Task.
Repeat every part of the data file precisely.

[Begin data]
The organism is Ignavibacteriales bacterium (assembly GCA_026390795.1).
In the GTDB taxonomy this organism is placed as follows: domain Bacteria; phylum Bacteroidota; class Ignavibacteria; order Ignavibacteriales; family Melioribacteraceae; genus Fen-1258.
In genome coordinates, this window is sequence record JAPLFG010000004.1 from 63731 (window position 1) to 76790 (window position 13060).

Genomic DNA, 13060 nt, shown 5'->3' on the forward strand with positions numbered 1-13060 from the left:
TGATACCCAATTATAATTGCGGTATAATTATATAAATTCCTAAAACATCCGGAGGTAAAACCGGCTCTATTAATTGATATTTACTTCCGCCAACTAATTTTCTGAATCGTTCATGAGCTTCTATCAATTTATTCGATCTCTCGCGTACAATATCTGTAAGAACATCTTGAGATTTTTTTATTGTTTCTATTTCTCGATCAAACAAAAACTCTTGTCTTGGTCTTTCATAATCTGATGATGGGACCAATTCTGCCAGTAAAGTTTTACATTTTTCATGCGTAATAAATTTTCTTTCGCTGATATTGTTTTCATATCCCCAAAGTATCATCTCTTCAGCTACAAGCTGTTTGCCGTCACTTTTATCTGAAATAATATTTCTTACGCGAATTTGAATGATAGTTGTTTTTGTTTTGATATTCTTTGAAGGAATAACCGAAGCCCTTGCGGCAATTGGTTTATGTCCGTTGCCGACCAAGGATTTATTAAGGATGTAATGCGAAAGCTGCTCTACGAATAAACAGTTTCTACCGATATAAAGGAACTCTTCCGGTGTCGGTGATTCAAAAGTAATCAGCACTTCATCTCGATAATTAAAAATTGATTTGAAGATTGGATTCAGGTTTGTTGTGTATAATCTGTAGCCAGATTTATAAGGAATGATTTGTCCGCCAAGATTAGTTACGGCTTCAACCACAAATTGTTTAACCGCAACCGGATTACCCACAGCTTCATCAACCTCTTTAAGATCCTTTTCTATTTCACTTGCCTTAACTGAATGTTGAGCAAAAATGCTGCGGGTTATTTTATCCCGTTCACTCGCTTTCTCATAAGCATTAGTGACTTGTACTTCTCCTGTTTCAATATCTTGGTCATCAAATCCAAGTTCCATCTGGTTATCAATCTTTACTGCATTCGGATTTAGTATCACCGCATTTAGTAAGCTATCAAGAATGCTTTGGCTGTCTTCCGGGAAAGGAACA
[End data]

The organism is Ignavibacteriales bacterium (assembly GCA_026390795.1).
In the GTDB taxonomy this organism is placed as follows: domain Bacteria; phylum Bacteroidota; class Ignavibacteria; order Ignavibacteriales; family Melioribacteraceae; genus Fen-1258.
In genome coordinates, this window is sequence record JAPLFG010000004.1 from 63731 (window position 1) to 76790 (window position 13060).

Genomic DNA, 13060 nt, shown 5'->3' on the forward strand with positions numbered 1-13060 from the left:
TGATACCCAATTATAATTGCGGTATAATTATATAAATTCCTAAAACATCCGGAGGTAAAACCGGCTCTATTAATTGATATTTACTTCCGCCAACTAATTTTCTGAATCGTTCATGAGCTTCTATCAATTTATTCGATCTCTCGCGTACAATATCTGTAAGAACATCTTGAGATTTTTTTATTGTTTCTATTTCTCGATCAAACAAAAACTCTTGTCTTGGTCTTTCATAATCTGATGATGGGACCAATTCTGCCAGTAAAGTTTTACATTTTTCATGCGTAATAAATTTTCTTTCGCTGATATTGTTTTCATATCCCCAAAGTATCATCTCTTCAGCTACAAGCTGTTTGCCGTCACTTTTATCTGAAATAATATTTCTTACGCGAATTTGAATGATAGTTGTTTTTGTTTTGATATTCTTTGAAGGAATAACCGAAGCCCTTGCGGCAATTGGTTTATGTCCGTTGCCGACCAAGGATTTATTAAGGATGTAATGCGAAAGCTGCTCTACGAATAAACAGTTTCTACCGATATAAAGGAACTCTTCCGGTGTCGGTGATTCAAAAGTAATCAGCACTTCATCTCGATAATTAAAAATTGATTTGAAGATTGGATTCAGGTTTGTTGTGTATAATCTGTAGCCAGATTTATAAGGAATGATTTGTCCGCCAAGATTAGTTACGGCTTCAACCACAAATTGTTTAACCGCAACCGGATTACCCACAGCTTCATCAACCTCTTTAAGATCCTTTTCTATTTCACTTGCCTTAACTGAATGTTGAGCAAAAATGCTGCGGGTTATTTTATCCCGTTCACTCGCTTTCTCATAAGCATTAGTGACTTGTACTTCTCCTGTTTCAATATCTTGGTCATCAAATCCAAGTTCCATCTGGTTATCAATCTTTACTGCATTCGGATTTAGTATCACCGCATTTAGTAAGCTATCAAGAATGCTTTGGCTGTCTTCCGGGAAAGGAACA